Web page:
March 22, 2009
So Islam, one of the cute 10 year old kids who lives on my street, has taken lately to quizzing me on Arabic grammar (nahw), which in all honestly I actually suck at. He comes up to me and says a sentence and asks me to put the case endings (i’arab) on it. Modern Standard and Classical Arabic, because Arabic is such an easy language to learn, have case endings at the end of words depending on what role the word is playing in the sentence. For example, if you are talking about a boy (weled) and the boy is the subject of the sentence, one would put the case ending damma (in the position of marfuah) on the end of the word, turning it into “weledun.” If the boy is object of the sentence, it becomes “weledan.” Now no one actually speaks this way and in fact, no ones speaks in Modern Standard Arabic, but it is important to know for reading, writing, etc.
So Islam gives me the setence “the boy is playing in the garden.” Which with the case endings should read “yelabu al-weledu fil hadiqati” (marfuah, marfuah, and then because of the preposition, majrur). Which is what I said, which was correct. But he told me that “garden” should be marfuah! Pfff. WRONG. Who should be quizzing who now? 10 year olds…
March 19, 2009
I kind of feel obliged to post this article; but it does do a fairly good job of explaining the usages of Modern Standard Arabic (fusha), Egyptian Colloquial (amiyya), and English in Egypt. The vast majority of Egyptians do not speak fusha but can understand it when they read it in papers. And using it in the street will certainly elicit blank stares. As the author gives an example of trying to use his fusha in a taxi when he first arrived in Egypt, I remember trying to buy a cell phone in the 2006 when I was here for a summer. I went into the Vodaphone store and said “I would like to buy a phone please,” which to the guy working there probably sounded something like “It is my desire to undertake the act of purchasing a device with which I might correspond over the air waves” (ok, that is an exaggeration, but you get the point).” “أنا أريد أن أشتري هاتف من فضلك.” So I quickly learned for example, that not a single Egyptian says the word “hatif” for phone, but rather “mobile.”عايز موبايل”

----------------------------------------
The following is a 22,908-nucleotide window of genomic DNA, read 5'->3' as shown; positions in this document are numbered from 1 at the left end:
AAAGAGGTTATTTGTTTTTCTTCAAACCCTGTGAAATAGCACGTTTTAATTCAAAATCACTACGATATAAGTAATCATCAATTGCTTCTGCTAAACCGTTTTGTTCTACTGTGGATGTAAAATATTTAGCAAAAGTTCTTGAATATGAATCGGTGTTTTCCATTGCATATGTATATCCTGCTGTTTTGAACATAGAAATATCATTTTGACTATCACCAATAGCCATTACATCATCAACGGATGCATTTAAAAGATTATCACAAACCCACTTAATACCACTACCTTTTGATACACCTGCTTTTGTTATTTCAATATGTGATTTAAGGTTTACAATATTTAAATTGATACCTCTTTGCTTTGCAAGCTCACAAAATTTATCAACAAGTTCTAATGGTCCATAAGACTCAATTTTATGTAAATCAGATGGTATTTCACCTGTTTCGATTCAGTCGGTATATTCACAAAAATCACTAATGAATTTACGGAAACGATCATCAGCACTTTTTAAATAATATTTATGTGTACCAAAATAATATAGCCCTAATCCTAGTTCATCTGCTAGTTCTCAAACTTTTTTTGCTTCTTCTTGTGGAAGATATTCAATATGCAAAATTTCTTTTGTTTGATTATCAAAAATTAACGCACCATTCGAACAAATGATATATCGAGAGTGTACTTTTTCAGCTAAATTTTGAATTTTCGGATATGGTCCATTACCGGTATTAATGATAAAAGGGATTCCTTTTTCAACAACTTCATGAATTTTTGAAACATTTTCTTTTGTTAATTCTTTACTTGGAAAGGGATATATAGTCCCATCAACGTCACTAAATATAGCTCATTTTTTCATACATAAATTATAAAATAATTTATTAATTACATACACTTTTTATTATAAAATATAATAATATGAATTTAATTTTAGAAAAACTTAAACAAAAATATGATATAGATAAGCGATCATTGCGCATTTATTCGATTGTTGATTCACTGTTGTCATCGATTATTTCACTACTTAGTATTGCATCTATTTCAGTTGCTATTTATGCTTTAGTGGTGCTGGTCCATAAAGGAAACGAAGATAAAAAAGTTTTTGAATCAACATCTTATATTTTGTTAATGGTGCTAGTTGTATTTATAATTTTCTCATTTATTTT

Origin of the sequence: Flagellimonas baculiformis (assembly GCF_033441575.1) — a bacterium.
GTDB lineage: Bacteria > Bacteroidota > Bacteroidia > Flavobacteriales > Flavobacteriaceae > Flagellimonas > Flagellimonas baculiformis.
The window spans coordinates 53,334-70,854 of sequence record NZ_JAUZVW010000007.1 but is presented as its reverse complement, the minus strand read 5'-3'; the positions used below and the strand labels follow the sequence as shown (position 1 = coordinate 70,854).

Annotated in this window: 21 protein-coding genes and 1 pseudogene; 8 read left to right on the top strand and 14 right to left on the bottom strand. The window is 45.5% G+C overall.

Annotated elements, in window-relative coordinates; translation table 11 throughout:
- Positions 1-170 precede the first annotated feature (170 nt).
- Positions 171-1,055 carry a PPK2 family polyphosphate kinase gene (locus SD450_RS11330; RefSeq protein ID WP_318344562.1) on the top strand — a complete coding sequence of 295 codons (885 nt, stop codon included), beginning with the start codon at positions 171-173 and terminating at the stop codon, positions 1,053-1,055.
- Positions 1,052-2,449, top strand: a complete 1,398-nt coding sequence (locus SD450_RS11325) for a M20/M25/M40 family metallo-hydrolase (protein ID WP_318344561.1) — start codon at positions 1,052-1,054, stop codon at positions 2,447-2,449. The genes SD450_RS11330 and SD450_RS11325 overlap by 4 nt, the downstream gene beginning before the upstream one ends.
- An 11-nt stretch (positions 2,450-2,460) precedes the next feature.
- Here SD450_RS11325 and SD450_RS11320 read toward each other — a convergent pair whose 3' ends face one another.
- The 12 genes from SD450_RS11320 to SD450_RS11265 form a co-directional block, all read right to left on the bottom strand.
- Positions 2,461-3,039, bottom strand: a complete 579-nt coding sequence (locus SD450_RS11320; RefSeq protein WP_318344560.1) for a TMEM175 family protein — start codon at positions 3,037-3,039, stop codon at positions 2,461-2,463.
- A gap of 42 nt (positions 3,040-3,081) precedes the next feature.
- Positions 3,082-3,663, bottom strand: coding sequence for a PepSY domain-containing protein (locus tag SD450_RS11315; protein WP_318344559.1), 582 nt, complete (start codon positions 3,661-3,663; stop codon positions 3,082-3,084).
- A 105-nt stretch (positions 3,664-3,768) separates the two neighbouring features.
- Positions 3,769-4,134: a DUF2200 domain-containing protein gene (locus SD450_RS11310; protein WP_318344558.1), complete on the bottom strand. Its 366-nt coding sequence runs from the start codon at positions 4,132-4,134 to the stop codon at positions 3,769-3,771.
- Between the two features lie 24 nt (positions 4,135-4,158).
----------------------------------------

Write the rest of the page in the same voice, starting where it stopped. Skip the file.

Egyptians speaking to me or responding to me in English used to be something that really annoyed me. I am here in your country, living among you, learning your language, so help me out please and don’t treat me like a “khawaga” (kind of like the term “gringo”) all the time, especially when I am speaking to you in Arabic and may I say pretty damn good Arabic, relatively at least. But then my roommate made a good point after one of my rants about it that if I were at home in the US and I met some Egyptians I would probably do the same thing and speak to them in Arabic to either practice or show off that I know it or both. So I have come to understand why it happens and try to get a little less annoyed by it.
Everyone here wants to learn English. Really. I can’t tell you home many random people I have met on the street who have said to me “I’ll teach you Arabic; you teach me English.” The English language for many people here is a way out. The better English they speak, the better job they can get, the easier it might be to travel abroad, etc. And of the course there is the ever-prevalent issue of “prestige” (which has actually become its own word in amiyya). One is more “presitgious” if one speaks English.